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From Alain RODRIGUEZ <arodr...@gmail.com>
Subject Re: User click count
Date Mon, 29 Dec 2014 13:40:30 GMT
Hi Ajay,

Here is a good explanation you might want to read.

http://www.datastax.com/dev/blog/whats-new-in-cassandra-2-1-a-better-implementation-of-counters

Though we use counters for 3 years now, we used them from start C* 0.8 and
we are happy with them. Limits I can see in both ways are:

Counters:

- accuracy indeed (Tend to be small in our use case < 5% - when the
business allow 10%, so fair enough for us) + we recount them through a
batch processing tool (spark / hadoop - Kind of lambda architecture). So
our real-time stats are inaccurate and after a few minutes or hours we have
the real value.
- Read-Before-Write model, which is an anti-pattern. Makes you use more
machine due to the pressure involved, affordable for us too.

Raw data (counted)

- Space used (can become quite impressive very fast, depending on your
business) !
- Time to answer a request (we expose the data to customer, they don't want
to wait 10 sec for Cassandra to read 1 000 000 + columns)
- Performances in o(n) (linear) instead of o(1) (constant). Customer won't
always understand that for you it is harder to read 1 than 1 000 000, since
it should be reading 1 number in both case, and your interface will have
very unstable read time.

Pick the best solution (or combination) for your use case. Those
disadvantages lists are not exhaustive, just things that came to my mind
right now.

C*heers

Alain

2014-12-29 13:33 GMT+01:00 Ajay <ajay.garga@gmail.com>:

> Hi,
>
> So you mean to say counters are not accurate? (It is highly likely that
> multiple parallel threads trying to increment the counter as users click
> the links).
>
> Thanks
> Ajay
>
>
> On Mon, Dec 29, 2014 at 4:49 PM, Janne Jalkanen <janne.jalkanen@ecyrd.com>
> wrote:
>
>>
>> Hi!
>>
>> It's really a tradeoff between accurate and fast and your read access
>> patterns; if you need it to be fairly fast, use counters by all means, but
>> accept the fact that they will (especially in older versions of cassandra
>> or adverse network conditions) drift off from the true click count.  If you
>> need accurate, use a timeuuid and count the rows (this is fairly safe for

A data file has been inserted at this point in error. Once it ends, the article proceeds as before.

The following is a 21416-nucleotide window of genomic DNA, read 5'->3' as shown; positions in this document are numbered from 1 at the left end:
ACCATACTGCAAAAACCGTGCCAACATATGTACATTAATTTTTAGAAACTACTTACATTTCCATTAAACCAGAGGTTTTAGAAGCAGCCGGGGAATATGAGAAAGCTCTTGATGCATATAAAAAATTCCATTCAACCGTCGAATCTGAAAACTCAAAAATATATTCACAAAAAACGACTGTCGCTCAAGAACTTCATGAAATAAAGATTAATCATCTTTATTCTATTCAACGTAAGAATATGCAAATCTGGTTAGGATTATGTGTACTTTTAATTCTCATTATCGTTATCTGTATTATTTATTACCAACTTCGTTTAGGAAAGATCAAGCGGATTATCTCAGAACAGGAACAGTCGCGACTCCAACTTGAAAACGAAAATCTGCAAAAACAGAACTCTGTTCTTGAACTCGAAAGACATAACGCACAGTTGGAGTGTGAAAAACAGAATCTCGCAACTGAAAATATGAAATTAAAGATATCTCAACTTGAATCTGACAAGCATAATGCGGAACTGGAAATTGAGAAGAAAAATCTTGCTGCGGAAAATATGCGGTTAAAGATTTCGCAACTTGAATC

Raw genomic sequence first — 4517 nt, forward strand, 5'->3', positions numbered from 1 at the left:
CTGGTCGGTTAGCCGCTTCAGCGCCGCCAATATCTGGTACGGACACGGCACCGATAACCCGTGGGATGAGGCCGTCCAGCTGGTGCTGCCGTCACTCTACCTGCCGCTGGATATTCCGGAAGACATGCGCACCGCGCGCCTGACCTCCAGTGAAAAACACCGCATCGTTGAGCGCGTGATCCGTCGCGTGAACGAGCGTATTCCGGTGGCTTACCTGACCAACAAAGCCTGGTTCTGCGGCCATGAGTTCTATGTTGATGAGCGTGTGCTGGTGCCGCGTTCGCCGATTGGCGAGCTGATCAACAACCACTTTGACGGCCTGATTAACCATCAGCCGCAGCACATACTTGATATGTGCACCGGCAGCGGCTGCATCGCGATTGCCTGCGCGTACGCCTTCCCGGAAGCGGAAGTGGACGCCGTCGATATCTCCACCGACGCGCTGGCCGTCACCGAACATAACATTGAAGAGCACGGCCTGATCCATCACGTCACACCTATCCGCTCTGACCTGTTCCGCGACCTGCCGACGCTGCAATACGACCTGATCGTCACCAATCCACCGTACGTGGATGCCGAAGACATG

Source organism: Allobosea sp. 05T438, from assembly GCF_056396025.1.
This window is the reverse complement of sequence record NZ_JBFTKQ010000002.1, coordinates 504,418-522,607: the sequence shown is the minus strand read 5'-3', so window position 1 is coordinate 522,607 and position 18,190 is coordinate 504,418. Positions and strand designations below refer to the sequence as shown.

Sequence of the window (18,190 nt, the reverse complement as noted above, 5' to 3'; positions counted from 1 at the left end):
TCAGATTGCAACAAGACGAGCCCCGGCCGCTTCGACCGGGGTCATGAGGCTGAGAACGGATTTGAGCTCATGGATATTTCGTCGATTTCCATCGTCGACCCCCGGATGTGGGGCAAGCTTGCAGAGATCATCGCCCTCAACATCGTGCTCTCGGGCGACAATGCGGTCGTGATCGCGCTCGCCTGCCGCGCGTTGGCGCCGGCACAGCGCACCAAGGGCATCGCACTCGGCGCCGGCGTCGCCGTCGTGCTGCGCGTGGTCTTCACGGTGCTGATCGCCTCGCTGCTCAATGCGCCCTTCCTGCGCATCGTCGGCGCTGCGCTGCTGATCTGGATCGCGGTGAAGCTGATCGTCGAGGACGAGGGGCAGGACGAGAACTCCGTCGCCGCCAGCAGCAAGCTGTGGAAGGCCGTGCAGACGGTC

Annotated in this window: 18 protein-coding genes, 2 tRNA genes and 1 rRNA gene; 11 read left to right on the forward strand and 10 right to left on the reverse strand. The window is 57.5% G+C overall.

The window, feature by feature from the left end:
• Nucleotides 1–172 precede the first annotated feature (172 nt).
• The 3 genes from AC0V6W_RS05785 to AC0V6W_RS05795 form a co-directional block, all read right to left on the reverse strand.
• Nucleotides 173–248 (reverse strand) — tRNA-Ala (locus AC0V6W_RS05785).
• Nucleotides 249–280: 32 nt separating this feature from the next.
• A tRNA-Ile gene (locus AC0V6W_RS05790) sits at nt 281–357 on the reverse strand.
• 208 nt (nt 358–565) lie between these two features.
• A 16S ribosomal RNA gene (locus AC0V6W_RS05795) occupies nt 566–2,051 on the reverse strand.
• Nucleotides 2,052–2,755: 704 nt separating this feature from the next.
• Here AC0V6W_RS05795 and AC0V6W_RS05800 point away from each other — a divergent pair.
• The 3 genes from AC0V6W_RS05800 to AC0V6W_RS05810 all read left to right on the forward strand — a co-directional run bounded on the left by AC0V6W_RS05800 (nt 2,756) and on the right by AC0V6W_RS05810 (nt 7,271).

>> replays too).  However, if using timeuuids your storage will need lots of
>> space; and your reads will be slow if the click counts are huge (because
>> Cassandra will need to read every item).  Using counters makes it easy to
>> just grab a slice of the time series data and shove it to a client for
>> visualization.
>>
>> You could of course do a hybrid system; use timeuuids and then
>> periodically count and add the result to a regular column, and then remove
>> the columns.  Note that you might want to optimize this so that you don't
>> end up with a lot of tombstones, e.g. by bucketing the writes so that you
>> can delete everything with just a single partition delete.
>>
>> At Thinglink some of the more important counters that we use are backed
>> up by the actual data. So for speed purposes we use always counters for
>> reads, but there's a repair process that fixes the counter value if we
>> suspect it starts drifting off the real data too much.  (You might be able
>> to tell that we've been using counters for quite some time :-P)
>>
>> /Janne
>>
>> On 29 Dec 2014, at 13:00, Ajay <ajay.garga@gmail.com> wrote:
>>
>> > Hi,
>> >
>> > Is it better to use Counter to User click count than maintaining
>> creating new row as user id : timestamp and count it.
>> >
>> > Basically we want to track the user clicks and use the same for
>> hourly/daily/monthly report.
>> >
>> > Thanks
>> > Ajay
>>
>>
>

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